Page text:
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Last Shop Standing: Whatever Happened to Record Shops? Paperback – 6 Apr 2009

3.6 out of 5 stars 39 customer reviews

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Frequently bought together

  • Last Shop Standing: Whatever Happened to Record Shops?
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  • Strange Requests and Comic Tales from Record Shops
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  • Last Shop Standing: The Rise, Fall And Rebirth Of The Independent Record Shop [DVD] [2012]
Total price: £34.08
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Product details

  • Paperback: 336 pages
  • Publisher: Proper Music Publishing Ltd; 3rd ed. edition (6 April 2009)
  • Language: English
  • ISBN-10: 0956121209
  • ISBN-13: 978-0956121202
  • Product Dimensions: 15.7 x 2.8 x 23.3 cm
  • Average Customer Review: 3.6 out of 5 stars 39 customer reviews
  • Amazon Bestsellers Rank: 149,505 in Books (See Top 100 in Books)
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Product description

Book Description

FOREWORD by DAVID SINCLAIR

There is a romantic image of the local record shop which Nick Hornby captures with exquisite detail in his novel High Fidelity. "The shop smells of stale smoke, damp and plastic dust-covers, and it's narrow and dingy and dirty and overcrowded....this is what record shops should look like, and only Phil Collins' fans bother with those that look as clean and wholesome as a suburban Habitat."

The shop in Hornby's book is staffed by a bunch of oddballs, united by an obsessive love of recorded music and committed with an almost missionary zeal to the business of supplying it to the public. The owner measures out his life in an endless succession of music-related lists – everything from his Favourite Records (Singles) to his Top Five Dream Jobs.

Graham Jones, one of the founders of Proper Music Distribution has been doing his dream job – or variations on it – for most of his life, and the true story of his time spent working in and around the world of independent record retailing is every bit as colourful, funny, strange, and occasionally sad as any fictional yarn.

Graham has some lists of his own, and in Last Shop Standing he has amassed many extraordinary tales of the best shops he has done business with over the years and hilarious accounts of the worst. He reveals the truth about chart hyping and shines a light on some of the extraordinary shenanigans that have regularly gone on behind the scenes as record companies go about promoting some of their biggest hits (and misses).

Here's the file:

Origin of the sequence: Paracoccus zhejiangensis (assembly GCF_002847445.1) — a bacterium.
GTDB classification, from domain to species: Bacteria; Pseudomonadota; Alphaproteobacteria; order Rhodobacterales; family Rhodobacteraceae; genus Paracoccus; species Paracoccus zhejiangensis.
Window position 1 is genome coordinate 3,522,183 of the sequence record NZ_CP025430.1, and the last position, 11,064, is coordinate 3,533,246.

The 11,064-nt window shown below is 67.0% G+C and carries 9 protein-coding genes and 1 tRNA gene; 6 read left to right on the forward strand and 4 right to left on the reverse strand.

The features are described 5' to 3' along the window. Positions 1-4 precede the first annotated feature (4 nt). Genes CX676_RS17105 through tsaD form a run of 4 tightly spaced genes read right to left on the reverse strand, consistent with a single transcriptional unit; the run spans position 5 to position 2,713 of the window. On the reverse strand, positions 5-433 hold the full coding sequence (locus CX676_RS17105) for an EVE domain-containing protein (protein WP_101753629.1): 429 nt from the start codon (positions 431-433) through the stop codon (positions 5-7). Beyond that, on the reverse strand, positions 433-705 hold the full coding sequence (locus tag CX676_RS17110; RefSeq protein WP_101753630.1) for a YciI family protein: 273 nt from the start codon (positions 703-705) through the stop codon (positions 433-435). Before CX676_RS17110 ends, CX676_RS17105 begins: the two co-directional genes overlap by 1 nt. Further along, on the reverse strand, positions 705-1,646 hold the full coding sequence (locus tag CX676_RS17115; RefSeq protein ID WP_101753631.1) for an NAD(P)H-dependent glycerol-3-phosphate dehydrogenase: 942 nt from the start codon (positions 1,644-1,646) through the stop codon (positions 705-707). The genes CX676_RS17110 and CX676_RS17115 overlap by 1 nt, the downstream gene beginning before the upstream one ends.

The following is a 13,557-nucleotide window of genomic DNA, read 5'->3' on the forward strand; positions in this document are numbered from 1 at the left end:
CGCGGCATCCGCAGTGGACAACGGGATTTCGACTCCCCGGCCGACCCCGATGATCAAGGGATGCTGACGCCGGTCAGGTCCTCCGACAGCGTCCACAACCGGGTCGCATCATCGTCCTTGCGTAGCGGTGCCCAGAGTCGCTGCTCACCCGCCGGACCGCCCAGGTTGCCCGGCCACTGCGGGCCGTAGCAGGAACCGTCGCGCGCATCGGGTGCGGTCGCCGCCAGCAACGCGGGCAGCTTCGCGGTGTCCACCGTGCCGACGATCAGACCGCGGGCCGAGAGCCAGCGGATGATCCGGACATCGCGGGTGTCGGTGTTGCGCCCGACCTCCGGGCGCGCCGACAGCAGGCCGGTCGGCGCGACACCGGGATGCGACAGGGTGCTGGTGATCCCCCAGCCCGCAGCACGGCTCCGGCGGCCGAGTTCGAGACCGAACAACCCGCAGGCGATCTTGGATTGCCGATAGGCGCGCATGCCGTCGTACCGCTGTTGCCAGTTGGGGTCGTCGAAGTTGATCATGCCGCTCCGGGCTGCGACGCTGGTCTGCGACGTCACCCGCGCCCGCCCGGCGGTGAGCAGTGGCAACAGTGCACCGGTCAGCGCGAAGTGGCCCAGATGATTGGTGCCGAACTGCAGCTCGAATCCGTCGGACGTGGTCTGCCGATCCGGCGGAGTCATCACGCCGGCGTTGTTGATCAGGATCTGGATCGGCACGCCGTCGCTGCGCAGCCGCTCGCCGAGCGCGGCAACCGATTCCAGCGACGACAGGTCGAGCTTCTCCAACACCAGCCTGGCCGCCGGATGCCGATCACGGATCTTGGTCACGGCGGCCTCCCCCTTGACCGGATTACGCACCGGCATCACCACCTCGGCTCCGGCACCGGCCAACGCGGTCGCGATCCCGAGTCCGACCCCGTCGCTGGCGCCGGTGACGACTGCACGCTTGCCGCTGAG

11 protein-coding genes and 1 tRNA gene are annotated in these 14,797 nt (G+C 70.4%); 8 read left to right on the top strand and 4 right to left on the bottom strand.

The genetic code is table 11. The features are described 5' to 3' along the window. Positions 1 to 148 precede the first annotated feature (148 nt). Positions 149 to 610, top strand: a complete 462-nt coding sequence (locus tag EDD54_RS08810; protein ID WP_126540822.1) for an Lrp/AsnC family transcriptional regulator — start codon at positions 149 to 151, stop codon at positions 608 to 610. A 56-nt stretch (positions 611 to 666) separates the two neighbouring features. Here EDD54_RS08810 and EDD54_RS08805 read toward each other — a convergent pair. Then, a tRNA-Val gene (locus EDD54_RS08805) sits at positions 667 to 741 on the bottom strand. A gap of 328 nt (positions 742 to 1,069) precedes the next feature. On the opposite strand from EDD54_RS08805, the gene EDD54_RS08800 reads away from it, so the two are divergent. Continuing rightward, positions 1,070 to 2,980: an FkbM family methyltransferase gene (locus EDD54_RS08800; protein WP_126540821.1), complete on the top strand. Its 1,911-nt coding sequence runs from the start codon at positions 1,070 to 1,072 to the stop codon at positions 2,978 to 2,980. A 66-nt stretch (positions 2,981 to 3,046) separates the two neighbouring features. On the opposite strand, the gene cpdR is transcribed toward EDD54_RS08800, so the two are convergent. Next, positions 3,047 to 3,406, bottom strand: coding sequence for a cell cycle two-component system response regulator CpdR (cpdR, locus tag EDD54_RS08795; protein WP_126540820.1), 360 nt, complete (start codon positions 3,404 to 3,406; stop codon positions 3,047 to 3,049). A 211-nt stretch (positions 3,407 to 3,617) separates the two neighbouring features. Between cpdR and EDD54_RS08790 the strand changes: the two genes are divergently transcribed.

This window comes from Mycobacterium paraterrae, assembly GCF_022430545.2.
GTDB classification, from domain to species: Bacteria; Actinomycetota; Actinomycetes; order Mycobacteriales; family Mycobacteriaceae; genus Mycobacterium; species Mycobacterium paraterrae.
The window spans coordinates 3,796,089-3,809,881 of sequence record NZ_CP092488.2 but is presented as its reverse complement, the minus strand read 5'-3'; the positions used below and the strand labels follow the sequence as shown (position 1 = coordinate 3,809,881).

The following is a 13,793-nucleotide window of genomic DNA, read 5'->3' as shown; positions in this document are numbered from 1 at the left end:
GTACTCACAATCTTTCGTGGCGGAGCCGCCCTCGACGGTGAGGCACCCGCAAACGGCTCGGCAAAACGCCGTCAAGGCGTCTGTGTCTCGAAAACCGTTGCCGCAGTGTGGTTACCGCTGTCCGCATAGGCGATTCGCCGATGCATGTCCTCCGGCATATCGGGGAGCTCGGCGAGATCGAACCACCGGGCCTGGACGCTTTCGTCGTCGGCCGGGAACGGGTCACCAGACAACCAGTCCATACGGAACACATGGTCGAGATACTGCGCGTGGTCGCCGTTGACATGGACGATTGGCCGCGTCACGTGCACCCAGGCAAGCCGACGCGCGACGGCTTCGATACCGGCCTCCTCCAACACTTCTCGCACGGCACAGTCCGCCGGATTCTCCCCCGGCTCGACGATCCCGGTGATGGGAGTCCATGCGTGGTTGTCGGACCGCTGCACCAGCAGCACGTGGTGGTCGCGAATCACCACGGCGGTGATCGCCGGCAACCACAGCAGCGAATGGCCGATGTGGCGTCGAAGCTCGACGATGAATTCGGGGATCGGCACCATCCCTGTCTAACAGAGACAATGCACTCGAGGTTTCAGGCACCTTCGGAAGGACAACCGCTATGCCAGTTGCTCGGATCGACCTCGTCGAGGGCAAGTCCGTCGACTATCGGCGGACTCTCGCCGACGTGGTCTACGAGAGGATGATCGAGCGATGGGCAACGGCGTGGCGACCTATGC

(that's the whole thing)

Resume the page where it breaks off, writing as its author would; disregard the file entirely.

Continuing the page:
But the most shocking list is the one that begins and defines Last Shop Standing: a roll call of some of the 540 record shops that have closed in the last four years alone. For record retailing is an industry in crisis. Beset by the onward march of the supermarkets, the growing popularity of music downloading and a host of other rapidly emerging market trends, the traditional record shop has become an endangered species.

While Graham recognises such problems, and explains them with an insider's knowledge and eye for detail, he remains committed to the future of the industry that he loves. As well as being a eulogy to an era that is fast fading into history, Last Shop Standing is also a celebration of the unique spirit of comradeship and entrepreneurial ingenuity that has enabled so many shops to keep operating successfully in such a harsh trading environment. All of which makes this a most timely and important book.

Graham has amassed a fantastic collection of anecdotes on his travels around the record shops of Britain, and Last Shop Standing is a unique slice of social history and record industry folklore. It is also a damn good laugh.

David Sinclair November 2008

From the Inside Flap

Not long ago there was one in every High Street. But an astonishing 540 of them closed down between 2004 and 2008.Last Shop Standing lifts the lid on an industry in tatters. Graham Jones has worked at the heart of record retailing since the golden era of the 1980s. He was there during the years of plenty and has witnessed the tragic decline of a business blighted by corruption and corporate greed. Undertaking a tour of the last remaining independent record shops in Britain, he has collected a wealth of entertaining stories that explain why the best are still standing, and how the worst of them blew it.In telling the tale of the industry's sad decline Graham Jones has unearthed wry anecdotes about dozens of rock stars and music industry figures, including The Beatles, Led Zeppelin, Jimi Hendrix, Queen, David Bowie, The Sex Pistols, Joy Division, Oasis, John Peel and many others.Last Shop Standing is a hilarious yet harrowing account by a man who has been there and sold that. It is a book that will bring a wry smile to the face of anyone who has ever bought a CD or attended a concert, and still has the T-shirt to prove it. --This text refers to an out of print or unavailable edition of this title.

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